7/20/01 9:13am, Arusha, Tanzania

On the 20th of July I'm going to give you a final dispatch from this very successful first Kili climb of our season here in Tanzania, this time of year.  All of the 13 members who finished the safari with me are now on airplanes journeying to California, North Carolina and New York.  I'll describe to you our last day of safari in Tarangire since I last gave you a dispatch, It was really a successful safari day, with Carols Paul and Solomon our safari drivers on this trip.  in particular Paul's car found a pair of Puff Adders mating, amazingly enough, out in the middle of the road somewhere out in Tarangire. And this scene was watched for more than a half an hour, videotaped by the entire group with a great deal of fascination, all wanting to notify the rest of our team about what was going on in the other two Land Rovers.  The frequencies were wrong for the direct radio contact, and he relayed a message through our safari operator in Arusha, called them and then they called back to Carlos and Solomon, so as it was everyone got to show up at the right spot to watch this amazing scene.  The Discovery Channel as we always say, here we are on the Discovery Channel or National Geographic.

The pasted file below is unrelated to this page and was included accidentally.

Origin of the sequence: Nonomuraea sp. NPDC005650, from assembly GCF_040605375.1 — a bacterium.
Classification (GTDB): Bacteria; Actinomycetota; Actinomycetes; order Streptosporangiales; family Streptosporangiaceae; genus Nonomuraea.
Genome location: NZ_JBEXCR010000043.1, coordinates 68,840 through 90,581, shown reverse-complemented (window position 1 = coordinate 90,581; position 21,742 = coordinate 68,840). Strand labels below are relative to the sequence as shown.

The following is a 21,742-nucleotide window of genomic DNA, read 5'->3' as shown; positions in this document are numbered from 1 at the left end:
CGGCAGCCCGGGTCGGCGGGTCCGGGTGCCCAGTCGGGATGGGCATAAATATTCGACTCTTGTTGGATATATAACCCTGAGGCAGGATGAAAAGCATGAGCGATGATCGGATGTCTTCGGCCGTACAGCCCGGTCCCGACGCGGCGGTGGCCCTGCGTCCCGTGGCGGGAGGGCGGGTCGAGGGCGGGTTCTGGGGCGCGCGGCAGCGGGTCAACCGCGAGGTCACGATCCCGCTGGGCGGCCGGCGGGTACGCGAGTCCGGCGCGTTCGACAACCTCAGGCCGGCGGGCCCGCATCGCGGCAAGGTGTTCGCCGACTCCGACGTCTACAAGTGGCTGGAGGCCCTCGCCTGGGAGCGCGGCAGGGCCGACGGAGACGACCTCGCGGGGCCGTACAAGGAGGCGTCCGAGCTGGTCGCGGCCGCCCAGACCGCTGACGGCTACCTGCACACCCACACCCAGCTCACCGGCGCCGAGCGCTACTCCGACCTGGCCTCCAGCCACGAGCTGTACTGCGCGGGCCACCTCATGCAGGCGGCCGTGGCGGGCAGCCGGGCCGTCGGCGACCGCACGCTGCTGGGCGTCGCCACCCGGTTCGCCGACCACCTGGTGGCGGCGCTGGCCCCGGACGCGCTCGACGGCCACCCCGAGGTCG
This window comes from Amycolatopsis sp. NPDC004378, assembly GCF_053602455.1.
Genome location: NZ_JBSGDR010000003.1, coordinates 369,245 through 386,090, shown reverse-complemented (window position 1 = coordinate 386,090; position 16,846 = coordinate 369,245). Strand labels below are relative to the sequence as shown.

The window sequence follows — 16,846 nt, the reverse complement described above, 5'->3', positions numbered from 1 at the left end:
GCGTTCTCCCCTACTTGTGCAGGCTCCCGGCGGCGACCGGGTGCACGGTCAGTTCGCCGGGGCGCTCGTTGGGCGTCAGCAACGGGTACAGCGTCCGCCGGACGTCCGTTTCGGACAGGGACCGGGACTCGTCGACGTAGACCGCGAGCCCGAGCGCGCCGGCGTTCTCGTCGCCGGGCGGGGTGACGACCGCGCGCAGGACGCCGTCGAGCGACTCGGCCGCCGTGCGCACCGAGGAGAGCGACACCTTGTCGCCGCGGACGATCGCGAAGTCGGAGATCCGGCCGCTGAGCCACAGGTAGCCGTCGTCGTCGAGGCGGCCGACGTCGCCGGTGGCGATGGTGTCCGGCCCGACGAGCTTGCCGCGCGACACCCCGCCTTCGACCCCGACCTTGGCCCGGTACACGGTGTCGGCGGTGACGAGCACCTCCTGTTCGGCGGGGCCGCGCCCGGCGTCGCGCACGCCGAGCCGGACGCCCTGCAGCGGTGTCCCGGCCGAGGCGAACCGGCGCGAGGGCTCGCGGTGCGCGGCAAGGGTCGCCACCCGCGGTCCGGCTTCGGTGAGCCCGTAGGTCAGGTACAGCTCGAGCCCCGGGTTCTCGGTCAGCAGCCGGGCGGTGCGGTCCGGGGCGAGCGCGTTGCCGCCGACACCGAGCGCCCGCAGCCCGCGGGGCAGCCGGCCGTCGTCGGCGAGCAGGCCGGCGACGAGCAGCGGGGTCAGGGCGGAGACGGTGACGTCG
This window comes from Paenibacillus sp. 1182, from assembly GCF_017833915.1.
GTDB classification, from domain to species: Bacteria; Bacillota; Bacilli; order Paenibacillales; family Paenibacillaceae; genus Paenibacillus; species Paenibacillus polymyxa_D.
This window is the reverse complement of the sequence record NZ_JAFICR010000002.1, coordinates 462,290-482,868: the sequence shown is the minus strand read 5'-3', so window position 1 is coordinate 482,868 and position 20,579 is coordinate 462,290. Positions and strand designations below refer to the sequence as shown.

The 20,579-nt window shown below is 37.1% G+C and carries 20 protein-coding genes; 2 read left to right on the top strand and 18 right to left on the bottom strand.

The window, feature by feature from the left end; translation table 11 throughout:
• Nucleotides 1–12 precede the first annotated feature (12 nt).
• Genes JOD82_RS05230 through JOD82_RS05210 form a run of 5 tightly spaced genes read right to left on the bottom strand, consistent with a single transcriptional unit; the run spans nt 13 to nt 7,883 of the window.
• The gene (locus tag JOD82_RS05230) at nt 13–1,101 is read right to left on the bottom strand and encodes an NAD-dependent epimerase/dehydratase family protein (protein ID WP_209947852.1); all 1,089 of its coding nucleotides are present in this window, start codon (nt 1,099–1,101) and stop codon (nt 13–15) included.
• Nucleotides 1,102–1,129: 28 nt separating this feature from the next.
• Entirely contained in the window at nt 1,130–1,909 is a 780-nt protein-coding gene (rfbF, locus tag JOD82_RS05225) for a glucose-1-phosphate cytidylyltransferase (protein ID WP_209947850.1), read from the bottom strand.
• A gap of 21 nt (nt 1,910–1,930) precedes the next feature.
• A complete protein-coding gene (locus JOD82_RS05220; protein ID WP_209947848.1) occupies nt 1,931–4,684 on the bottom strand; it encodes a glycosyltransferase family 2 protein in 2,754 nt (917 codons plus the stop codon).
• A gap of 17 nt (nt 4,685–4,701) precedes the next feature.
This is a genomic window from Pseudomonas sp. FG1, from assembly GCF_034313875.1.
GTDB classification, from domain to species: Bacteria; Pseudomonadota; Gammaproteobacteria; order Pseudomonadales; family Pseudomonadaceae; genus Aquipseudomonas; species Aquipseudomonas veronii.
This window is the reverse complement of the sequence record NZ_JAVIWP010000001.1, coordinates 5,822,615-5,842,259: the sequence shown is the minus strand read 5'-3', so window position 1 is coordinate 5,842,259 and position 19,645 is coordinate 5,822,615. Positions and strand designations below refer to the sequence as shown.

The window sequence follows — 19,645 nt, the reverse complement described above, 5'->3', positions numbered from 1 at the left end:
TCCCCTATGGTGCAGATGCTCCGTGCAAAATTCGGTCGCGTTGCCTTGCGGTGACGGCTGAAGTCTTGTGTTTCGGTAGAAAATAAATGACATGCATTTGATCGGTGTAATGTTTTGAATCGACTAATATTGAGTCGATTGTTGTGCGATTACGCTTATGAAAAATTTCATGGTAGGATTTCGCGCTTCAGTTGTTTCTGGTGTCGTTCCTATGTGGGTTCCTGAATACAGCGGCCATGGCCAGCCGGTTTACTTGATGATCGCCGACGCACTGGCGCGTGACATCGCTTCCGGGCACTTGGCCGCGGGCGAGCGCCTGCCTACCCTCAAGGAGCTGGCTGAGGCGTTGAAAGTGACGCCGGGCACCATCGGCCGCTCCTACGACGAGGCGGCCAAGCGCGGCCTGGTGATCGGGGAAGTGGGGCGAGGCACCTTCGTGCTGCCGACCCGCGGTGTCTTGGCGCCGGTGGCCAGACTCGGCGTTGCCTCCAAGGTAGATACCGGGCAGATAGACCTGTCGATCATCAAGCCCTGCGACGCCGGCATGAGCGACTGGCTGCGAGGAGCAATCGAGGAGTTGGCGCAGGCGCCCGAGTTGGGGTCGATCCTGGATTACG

Also Steve commented to me a couple of times at the end of that last day, that this is the most amazing place on Earth just to watch elephant life.  It's true, I agree with Steve, you wouldn't believe how you look into the fascinating world, social world, family world, of elephants, really undisturbed and unaltered in Tarangire Park in Northern Tanzania. I think it may well be the best place in the world to look at elephants, and we got to do a lot of that in the two days we were there.